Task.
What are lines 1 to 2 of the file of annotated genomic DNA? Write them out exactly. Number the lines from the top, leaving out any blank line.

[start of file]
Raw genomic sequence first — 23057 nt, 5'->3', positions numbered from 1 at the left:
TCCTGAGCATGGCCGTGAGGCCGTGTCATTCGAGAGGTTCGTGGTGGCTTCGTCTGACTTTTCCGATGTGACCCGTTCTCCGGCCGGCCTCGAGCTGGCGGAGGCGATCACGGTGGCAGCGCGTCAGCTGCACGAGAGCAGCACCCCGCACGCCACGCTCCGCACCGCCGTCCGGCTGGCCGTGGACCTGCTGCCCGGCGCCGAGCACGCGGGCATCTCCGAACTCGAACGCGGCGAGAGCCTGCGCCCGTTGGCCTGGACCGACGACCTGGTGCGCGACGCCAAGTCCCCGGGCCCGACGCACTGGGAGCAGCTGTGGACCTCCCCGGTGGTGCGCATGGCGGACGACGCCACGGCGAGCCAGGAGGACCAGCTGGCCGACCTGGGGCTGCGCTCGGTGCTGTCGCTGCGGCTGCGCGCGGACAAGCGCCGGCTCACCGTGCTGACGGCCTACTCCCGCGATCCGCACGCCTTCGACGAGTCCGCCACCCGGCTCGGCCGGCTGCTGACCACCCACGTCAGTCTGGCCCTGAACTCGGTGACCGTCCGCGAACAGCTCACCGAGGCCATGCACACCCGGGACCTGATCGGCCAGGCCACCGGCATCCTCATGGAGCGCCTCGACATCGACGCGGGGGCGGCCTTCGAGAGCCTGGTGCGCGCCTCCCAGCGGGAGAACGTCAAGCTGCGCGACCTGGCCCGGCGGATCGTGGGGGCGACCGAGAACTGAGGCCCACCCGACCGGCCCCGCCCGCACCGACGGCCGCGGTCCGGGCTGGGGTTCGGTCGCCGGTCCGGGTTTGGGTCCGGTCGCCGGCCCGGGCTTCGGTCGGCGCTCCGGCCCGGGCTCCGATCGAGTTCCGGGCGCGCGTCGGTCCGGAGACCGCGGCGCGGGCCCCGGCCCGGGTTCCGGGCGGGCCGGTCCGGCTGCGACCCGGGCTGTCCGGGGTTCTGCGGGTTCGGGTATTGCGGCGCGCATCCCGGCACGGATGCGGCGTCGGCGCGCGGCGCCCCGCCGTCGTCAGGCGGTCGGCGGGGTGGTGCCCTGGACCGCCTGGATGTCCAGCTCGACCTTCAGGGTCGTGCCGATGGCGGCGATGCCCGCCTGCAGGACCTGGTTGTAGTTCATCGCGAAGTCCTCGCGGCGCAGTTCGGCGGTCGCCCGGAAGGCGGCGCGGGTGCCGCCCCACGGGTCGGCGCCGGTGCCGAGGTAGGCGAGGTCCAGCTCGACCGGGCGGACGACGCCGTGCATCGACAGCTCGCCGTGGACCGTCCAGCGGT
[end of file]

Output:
Raw genomic sequence first — 23057 nt, 5'->3', positions numbered from 1 at the left:
TCCTGAGCATGGCCGTGAGGCCGTGTCATTCGAGAGGTTCGTGGTGGCTTCGTCTGACTTTTCCGATGTGACCCGTTCTCCGGCCGGCCTCGAGCTGGCGGAGGCGATCACGGTGGCAGCGCGTCAGCTGCACGAGAGCAGCACCCCGCACGCCACGCTCCGCACCGCCGTCCGGCTGGCCGTGGACCTGCTGCCCGGCGCCGAGCACGCGGGCATCTCCGAACTCGAACGCGGCGAGAGCCTGCGCCCGTTGGCCTGGACCGACGACCTGGTGCGCGACGCCAAGTCCCCGGGCCCGACGCACTGGGAGCAGCTGTGGACCTCCCCGGTGGTGCGCATGGCGGACGACGCCACGGCGAGCCAGGAGGACCAGCTGGCCGACCTGGGGCTGCGCTCGGTGCTGTCGCTGCGGCTGCGCGCGGACAAGCGCCGGCTCACCGTGCTGACGGCCTACTCCCGCGATCCGCACGCCTTCGACGAGTCCGCCACCCGGCTCGGCCGGCTGCTGACCACCCACGTCAGTCTGGCCCTGAACTCGGTGACCGTCCGCGAACAGCTCACCGAGGCCATGCACACCCGGGACCTGATCGGCCAGGCCACCGGCATCCTCATGGAGCGCCTCGACATCGACGCGGGGGCGGCCTTCGAGAGCCTGGTGCGCGCCTCCCAGCGGGAGAACGTCAAGCTGCGCGACCTGGCCCGGCGGATCGTGGGGGCGACCGAGAACTGAGGCCCACCCGACCGGCCCCGCCCGCACCGACGGCCGCGGTCCGGGCTGGGGTTCGGTCGCCGGTCCGGGTTTGGGTCCGGTCGCCGGCCCGGGCTTCGGTCGGCGCTCCGGCCCGGGCTCCGATCGAGTTCCGGGCGCGCGTCGGTCCGGAGACCGCGGCGCGGGCCCCGGCCCGGGTTCCGGGCGGGCCGGTCCGGCTGCGACCCGGGCTGTCCGGGGTTCTGCGGGTTCGGGTATTGCGGCGCGCATCCCGGCACGGATGCGGCGTCGGCGCGCGGCGCCCCGCCGTCGTCAGGCGGTCGGCGGGGTGGTGCCCTGGACCGCCTGGATGTCCAGCTCGACCTTCAGGGTCGTGCCGATGGCGGCGATGCCCGCCTGCAGGACCTGGTTGTAGTTCATCGCGAAGTCCTCGCGGCGCAGTTCGGCGGTCGCCCGGAAGGCGGCGCGGGTGCCGCCCCACGGGTCGGCGCCGGTGCCGAGGTAGGCGAGGTCCAGCTCGACCGGGCGGACGACGCCGTGCATCGACAGCTCGCCGTGGACCGTCCAGCGGT